Savings rates show green shoots
The fixed-rate savings market appears to be showing some green shoots of recovery, while instant access deals continue to suffer from the historically low Bank of England base rate.
The five top fixed-rate products currently boost an average rate of 3.89% - while this a long way from 7% plus deals seen last year, it remains 3.39% above the base rate.
Kevin Mountford, head of banking at moneysupermarket.com, says the gap between base rate and average savings rates has not been this wide since November.
"Savers haven't had much to be cheerful about of late, but some green shoots could now be emerging,” he adds. “Providers are showing they are keen to draw in deposits to shore up their books."
Savers with balances of more than £25,000 have even more cause for celebration, as best-buy fixed savings accounts for those with large deposits appear to have persevered in the face of the historically low Bank of England base rate.
While the best fixed-rate accounts have got less competitive over the past few months, the decrease in rates is minimal when compared to the base rate and average fixed rates.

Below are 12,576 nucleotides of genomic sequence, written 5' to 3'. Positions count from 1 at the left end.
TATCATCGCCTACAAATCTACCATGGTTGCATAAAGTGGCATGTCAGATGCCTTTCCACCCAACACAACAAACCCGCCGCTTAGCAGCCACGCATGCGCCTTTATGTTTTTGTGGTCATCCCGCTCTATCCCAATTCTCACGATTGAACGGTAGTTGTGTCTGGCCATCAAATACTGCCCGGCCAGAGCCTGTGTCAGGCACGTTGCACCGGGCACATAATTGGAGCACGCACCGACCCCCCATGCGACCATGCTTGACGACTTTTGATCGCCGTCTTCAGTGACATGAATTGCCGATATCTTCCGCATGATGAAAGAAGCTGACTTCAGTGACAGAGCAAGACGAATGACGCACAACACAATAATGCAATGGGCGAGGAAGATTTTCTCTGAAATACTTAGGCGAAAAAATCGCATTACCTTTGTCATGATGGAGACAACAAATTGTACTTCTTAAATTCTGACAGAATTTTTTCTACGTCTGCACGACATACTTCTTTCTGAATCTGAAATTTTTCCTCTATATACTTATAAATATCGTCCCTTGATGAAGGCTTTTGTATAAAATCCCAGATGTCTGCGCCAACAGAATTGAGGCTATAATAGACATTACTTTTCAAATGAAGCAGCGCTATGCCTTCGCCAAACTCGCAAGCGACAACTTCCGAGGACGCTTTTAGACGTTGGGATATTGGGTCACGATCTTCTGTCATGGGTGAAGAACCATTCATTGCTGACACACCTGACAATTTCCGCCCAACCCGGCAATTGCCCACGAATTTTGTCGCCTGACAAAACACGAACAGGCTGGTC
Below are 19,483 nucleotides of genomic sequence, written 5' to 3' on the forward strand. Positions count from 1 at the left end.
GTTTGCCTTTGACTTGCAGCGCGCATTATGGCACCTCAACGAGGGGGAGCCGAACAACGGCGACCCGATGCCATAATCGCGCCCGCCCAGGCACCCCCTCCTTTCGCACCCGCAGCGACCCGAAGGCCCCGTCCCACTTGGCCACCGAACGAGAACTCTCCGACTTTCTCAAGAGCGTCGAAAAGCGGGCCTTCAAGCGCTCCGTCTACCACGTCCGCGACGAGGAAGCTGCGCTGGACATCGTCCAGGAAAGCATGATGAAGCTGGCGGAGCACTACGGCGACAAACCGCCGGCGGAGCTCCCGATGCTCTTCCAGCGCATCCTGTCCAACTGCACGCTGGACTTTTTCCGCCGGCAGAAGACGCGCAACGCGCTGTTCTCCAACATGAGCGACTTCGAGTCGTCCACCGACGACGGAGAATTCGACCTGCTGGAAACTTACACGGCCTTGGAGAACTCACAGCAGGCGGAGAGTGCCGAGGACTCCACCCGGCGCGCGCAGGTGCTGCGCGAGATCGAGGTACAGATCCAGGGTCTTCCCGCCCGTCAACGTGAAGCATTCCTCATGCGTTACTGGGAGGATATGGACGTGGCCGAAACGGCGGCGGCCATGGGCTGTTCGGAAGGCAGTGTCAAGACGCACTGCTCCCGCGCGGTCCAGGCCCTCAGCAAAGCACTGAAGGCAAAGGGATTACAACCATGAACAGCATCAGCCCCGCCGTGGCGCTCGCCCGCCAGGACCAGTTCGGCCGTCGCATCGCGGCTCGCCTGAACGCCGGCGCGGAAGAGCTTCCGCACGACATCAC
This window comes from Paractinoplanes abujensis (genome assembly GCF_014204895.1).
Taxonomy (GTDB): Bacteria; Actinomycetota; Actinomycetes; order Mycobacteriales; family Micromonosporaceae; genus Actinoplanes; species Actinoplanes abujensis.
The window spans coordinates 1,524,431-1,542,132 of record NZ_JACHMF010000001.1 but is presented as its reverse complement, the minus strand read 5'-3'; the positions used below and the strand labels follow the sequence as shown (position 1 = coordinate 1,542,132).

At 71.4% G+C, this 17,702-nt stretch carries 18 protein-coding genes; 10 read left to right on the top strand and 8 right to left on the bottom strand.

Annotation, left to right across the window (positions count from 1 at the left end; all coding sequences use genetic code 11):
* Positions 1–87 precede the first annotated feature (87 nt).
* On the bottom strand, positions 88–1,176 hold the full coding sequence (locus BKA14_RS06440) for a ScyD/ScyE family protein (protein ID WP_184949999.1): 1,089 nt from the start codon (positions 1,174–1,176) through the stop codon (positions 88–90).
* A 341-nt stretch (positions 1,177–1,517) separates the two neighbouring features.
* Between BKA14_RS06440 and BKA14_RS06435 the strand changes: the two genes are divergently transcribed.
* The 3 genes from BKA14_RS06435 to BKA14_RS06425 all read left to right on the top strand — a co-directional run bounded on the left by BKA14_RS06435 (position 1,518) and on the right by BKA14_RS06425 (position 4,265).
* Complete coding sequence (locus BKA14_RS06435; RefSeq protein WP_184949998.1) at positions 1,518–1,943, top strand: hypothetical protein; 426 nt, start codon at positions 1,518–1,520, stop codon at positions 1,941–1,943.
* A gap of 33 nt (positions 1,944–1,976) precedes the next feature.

Between November the February, the base rate fell by 2.5%, from 3.5% to just 1%. As a result, the interest paid on the average fixed-rate account decreased by 1.47%; figures from the Bank of England show the average fixed-rate account paid 4.03% in November, but this plummeted to 2.56% by the end of February.
In contrast, rates on best-buy fixed-rate savings accounts for people with at least £25,000 to put away only suffered a 0.64% fall between November and February.
The research, compiled by Investec Private Bank, shows average rates on best-buy fixed deals fell by 2.9% to 3.54% over the period.
Linda McBain, head of banking at Investec Private Bank, says: “Prior to the Bank of England base rate cuts, many accounts were already paying low and uncompetitive returns on balances of more than £25,000 and those savers seeking larger returns should be prepared to switch to accounts paying consistently attractive returns."
However, instant access deals continue to fare badly in the current climate of low Bank of England base rate.
Research from Sainsbury’s Finance shows that just 14 of the 367 instant access accounts in the market offer rates above 3%. Bank of England figures show the average interest rate on an instant access savings account was just 0.17% at the end of February.
Also referred to as the bank rate or the minimum lending rate, the Bank of England base rate is the lowest rate the Bank uses to discount bills of exchange. This affects consumers as it is used by mainstream lenders and banks as the basis for calculating interest rates on mortgages, loans and savings.